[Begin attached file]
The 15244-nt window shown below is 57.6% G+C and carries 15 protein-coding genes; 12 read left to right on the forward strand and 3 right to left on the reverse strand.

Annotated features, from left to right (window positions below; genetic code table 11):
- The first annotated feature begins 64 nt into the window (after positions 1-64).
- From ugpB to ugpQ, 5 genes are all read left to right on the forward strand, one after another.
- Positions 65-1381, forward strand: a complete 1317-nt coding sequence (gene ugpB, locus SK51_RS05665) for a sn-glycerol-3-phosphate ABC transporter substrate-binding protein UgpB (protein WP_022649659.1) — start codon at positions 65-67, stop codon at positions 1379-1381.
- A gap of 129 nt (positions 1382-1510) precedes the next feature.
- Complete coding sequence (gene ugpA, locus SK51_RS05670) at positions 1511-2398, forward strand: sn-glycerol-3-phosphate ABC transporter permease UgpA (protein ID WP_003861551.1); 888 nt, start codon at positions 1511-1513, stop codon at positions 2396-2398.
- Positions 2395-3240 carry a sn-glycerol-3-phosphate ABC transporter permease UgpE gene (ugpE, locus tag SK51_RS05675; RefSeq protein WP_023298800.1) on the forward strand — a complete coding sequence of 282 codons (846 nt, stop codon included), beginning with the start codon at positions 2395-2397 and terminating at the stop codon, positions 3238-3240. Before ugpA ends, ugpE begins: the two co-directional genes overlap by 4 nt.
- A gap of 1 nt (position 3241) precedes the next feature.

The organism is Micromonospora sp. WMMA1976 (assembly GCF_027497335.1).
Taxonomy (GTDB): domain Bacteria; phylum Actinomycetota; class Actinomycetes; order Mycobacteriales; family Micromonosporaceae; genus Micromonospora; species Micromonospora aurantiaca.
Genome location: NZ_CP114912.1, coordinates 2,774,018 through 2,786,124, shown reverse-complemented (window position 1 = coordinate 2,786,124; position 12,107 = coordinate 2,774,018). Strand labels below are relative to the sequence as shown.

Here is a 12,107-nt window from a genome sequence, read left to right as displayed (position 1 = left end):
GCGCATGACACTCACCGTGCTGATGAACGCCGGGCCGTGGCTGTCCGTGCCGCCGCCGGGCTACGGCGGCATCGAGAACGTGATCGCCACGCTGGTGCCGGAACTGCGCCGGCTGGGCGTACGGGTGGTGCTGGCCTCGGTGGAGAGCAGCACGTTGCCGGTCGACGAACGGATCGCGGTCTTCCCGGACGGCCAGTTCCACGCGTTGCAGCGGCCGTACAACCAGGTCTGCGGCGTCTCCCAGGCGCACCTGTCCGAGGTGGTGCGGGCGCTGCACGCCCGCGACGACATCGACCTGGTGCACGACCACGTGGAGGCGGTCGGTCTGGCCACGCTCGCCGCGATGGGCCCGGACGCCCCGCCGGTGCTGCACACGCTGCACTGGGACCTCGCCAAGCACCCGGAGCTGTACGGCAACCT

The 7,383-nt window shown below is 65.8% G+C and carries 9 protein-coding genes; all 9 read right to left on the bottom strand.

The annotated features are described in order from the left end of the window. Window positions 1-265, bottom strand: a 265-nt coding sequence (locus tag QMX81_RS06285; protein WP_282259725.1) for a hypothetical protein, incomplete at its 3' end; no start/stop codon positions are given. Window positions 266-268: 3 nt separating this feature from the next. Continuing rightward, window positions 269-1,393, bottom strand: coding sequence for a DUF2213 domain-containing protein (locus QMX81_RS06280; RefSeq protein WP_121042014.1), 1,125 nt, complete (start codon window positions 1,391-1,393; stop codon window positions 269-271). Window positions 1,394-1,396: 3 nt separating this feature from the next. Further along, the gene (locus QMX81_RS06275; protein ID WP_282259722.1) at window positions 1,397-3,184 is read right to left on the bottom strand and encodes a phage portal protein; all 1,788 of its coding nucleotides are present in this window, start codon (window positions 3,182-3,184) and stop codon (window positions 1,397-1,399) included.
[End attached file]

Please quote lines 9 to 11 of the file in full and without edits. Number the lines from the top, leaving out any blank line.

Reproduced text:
- A gap of 1 nt (position 3241) precedes the next feature.

The organism is Micromonospora sp. WMMA1976 (assembly GCF_027497335.1).
Taxonomy (GTDB): domain Bacteria; phylum Actinomycetota; class Actinomycetes; order Mycobacteriales; family Micromonosporaceae; genus Micromonospora; species Micromonospora aurantiaca.